Tuberose (Polianthes tuberosa) is an aromatic flower widely grown in the plains of India and blooms profusely during the summer and rains. The name reflects the fact that the plant is grown from tubers; hence, tuber-ose (and not tube-rose). Like gladioli these are tall flowers with stem length of 80 to 100 cm and spike length of 30 cm in medium size. The large size has stem length of 100 to 120 cm with spike length of about 40-45 cm. The stem contains waxy white flowers (Double Pearl) and pure white flowers (Single Mexican) borne in pairs along the spike. Apart from the flower and bulbs which have good commercial value, the essential oils extracted from tuberose are widely used in perfume industry. As its Indian name indicates “Rajanigandha” (rajani-night, gandha-fragrance) emits its enchanting fragrance all through the night.
The demand for tuberose bulbs and flowers is on the rise in the European Union which is the largest importer of tuberose bulbs. The countries that import the bulk of the tuberose bulbs are the Netherlands, UK, Italy, Spain and Germany, while Poland is a potentially upcoming market. Tuberose bulbs are in great demand in the USA also.
The two well-known tuberose varieties are Single Mexican and The Double Pearl. The former is preferred for its enticing fragrance, while the Double Pearl is preferred in flower arrangements due to the density of the flowers on its spikes. The Pearl also exudes fragrance characteristic of the tuberose, but to a lesser extent than the Single Mexican variety. Several Indian hybrid varieties are also widely grown. Notable among these are Rajat Rekha and Swarna Rekha in single flowered and double flowered tuberose respectively. In Rajat Rekha there are silvery white streaks along the middle of the blade, while golden-yellow streaks are there on the margins of the blade in Swarna Rekha (rajat meaning silver and swarna meaning gold in Hindi). There are other varieties also like Prajwal (Single) and Vaibhav (Double).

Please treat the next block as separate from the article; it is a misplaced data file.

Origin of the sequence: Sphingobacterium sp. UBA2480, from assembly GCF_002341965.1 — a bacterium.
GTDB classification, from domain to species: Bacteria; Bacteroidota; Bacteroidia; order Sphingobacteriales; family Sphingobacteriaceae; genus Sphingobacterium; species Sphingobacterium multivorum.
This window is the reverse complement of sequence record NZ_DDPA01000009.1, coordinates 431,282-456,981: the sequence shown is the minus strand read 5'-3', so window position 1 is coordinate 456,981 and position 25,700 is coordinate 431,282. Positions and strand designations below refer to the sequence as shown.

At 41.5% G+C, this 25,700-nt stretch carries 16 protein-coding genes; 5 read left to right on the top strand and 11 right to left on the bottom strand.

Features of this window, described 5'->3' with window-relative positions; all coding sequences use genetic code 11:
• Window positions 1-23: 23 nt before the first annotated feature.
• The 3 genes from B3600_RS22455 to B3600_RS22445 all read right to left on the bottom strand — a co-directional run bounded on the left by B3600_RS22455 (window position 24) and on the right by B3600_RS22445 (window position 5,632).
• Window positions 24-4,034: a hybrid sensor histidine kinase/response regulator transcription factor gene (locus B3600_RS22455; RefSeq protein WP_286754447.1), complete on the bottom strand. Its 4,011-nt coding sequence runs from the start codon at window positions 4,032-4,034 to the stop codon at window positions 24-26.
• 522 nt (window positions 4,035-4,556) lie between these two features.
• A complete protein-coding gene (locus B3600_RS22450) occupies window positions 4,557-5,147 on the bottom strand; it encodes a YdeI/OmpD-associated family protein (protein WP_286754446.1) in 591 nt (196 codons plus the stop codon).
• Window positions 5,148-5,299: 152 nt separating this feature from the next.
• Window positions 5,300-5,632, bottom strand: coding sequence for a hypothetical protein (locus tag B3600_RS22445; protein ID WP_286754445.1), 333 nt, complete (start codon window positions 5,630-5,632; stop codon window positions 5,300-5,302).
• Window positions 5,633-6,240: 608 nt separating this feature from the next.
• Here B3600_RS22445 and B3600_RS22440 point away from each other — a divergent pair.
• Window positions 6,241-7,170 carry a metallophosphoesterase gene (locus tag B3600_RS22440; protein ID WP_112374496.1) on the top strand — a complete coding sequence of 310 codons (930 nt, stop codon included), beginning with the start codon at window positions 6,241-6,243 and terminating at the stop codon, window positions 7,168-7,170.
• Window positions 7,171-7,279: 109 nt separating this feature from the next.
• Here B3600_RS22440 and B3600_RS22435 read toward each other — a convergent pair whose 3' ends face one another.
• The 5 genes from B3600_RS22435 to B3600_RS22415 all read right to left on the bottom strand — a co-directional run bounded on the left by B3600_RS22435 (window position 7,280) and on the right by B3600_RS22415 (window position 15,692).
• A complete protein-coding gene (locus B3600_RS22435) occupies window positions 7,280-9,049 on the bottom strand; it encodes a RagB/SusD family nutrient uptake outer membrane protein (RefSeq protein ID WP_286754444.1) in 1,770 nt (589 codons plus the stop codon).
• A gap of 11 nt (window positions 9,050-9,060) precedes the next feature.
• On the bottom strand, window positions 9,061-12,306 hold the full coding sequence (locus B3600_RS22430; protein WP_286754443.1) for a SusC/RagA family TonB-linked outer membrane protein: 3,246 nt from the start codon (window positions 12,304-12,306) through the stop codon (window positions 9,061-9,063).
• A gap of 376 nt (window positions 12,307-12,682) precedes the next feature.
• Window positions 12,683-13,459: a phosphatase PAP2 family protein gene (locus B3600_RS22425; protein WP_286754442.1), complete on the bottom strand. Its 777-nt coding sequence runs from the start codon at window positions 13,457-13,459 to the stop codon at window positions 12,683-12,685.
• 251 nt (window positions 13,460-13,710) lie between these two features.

Tuberose is easy to propagate, requires minimum maintenance and yields flowers for about three years once bulbs are planted. The bulb size is graded in a similar way as in gladiolus. In India, with ordinary 6/8 and 8/10 size bulbs it is possible to harvest flowers regularly for three years with a single batch of bulbs. Large size bulbs are highly priced and in great demand. Since it is a rhizome, you can recover bulbs manifold and replant or sell them.
The bulbs remain dormant during the winter months in places where the temperature is low and if early planting is desired, the dormancy can be successfully broken by dipping the bulbs in 4% thiourea solution for one hour. Normally, tuberose begins to flower three months after planting of bulbs. It flowers mainly during the summer and rains (April-September) in India and from May to July on the hills; while in milder climate, it flowers well throughout the year. Harvesting is done from November through March in the Gangetic plains in the sub-Himalayan belt.